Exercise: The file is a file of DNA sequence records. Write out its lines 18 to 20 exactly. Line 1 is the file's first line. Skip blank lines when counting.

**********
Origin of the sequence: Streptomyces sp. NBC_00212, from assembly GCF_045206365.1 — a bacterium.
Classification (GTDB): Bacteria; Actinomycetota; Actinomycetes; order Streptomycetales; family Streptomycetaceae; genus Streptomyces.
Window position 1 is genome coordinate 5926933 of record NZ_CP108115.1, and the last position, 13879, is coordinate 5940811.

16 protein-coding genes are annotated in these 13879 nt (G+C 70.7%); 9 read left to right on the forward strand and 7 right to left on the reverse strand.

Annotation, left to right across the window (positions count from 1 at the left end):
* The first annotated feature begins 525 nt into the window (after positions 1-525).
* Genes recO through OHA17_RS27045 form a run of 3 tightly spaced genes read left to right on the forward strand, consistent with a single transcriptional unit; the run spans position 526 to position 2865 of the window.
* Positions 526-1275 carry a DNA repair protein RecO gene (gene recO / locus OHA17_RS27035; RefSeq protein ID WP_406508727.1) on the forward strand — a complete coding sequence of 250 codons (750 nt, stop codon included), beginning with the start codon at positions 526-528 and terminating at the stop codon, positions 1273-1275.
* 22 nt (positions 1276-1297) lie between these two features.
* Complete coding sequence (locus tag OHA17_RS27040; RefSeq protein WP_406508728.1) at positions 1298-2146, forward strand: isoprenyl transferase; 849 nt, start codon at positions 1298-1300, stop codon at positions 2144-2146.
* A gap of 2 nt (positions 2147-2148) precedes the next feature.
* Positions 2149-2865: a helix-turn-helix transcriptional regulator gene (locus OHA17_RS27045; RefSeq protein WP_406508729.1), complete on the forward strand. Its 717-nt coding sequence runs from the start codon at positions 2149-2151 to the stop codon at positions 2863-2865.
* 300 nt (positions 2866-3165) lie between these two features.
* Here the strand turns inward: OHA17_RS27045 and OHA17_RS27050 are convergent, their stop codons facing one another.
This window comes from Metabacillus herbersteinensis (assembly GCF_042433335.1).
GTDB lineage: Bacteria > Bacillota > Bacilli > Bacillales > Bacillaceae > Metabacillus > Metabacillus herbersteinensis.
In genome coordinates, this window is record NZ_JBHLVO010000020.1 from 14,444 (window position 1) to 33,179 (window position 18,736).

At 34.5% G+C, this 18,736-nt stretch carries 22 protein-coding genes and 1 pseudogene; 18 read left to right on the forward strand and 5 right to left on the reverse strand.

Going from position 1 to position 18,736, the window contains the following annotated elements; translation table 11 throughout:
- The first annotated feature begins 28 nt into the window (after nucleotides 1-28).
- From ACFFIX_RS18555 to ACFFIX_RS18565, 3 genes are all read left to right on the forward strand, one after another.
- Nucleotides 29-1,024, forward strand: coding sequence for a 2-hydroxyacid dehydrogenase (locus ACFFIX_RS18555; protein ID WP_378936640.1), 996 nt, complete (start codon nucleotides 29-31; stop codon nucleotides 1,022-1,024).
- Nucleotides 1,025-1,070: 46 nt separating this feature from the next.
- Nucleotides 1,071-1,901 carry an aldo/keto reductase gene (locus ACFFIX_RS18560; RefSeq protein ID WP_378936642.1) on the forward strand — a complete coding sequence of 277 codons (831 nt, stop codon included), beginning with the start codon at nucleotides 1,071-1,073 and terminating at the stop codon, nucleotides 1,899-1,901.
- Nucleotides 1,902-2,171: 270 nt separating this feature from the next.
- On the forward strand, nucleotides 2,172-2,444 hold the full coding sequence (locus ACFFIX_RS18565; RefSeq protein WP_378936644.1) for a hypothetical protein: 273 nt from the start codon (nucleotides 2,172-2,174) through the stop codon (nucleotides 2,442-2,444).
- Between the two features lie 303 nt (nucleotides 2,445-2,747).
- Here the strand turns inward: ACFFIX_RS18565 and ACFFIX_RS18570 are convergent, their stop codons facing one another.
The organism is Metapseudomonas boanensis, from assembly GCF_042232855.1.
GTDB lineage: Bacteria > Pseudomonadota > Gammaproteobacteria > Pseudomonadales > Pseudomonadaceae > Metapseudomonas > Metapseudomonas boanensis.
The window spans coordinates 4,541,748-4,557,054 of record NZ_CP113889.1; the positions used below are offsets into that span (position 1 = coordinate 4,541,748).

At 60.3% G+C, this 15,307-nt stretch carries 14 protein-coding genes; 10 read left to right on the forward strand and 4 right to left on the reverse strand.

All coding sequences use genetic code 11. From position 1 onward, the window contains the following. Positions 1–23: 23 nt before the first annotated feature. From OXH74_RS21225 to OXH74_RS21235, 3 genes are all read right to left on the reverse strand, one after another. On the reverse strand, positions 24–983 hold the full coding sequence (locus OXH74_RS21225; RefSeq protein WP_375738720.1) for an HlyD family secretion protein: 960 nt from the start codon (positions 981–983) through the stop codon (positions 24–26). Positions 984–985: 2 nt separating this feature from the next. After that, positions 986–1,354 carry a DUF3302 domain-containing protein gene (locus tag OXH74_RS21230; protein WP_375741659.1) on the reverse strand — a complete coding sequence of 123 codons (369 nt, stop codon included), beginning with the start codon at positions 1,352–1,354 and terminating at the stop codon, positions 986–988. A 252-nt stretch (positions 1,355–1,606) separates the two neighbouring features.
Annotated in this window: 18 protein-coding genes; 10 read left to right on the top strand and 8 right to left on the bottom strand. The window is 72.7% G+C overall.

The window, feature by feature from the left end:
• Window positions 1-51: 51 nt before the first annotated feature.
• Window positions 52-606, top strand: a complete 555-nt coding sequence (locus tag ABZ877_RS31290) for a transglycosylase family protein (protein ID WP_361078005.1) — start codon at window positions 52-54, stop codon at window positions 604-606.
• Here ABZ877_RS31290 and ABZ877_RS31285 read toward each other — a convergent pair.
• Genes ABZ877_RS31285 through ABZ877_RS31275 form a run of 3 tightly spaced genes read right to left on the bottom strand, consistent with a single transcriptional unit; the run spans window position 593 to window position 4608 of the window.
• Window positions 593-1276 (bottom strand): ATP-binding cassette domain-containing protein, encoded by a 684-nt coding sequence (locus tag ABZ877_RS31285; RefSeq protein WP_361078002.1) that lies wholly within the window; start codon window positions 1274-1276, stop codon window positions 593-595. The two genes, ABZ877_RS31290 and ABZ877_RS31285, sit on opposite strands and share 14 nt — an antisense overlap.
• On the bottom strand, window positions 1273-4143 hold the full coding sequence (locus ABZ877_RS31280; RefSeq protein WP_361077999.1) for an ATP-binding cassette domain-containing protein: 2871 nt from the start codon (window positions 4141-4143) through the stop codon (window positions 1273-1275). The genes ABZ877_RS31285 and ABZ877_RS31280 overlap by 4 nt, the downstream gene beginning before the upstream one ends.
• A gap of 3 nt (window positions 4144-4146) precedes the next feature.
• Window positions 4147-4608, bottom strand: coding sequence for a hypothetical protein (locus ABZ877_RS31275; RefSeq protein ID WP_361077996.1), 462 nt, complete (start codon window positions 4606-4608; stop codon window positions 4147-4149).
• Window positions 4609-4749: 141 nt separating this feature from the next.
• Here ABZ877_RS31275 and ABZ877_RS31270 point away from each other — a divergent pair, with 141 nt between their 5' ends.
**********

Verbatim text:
At 34.5% G+C, this 18,736-nt stretch carries 22 protein-coding genes and 1 pseudogene; 18 read left to right on the forward strand and 5 right to left on the reverse strand.

Going from position 1 to position 18,736, the window contains the following annotated elements; translation table 11 throughout:
- The first annotated feature begins 28 nt into the window (after nucleotides 1-28).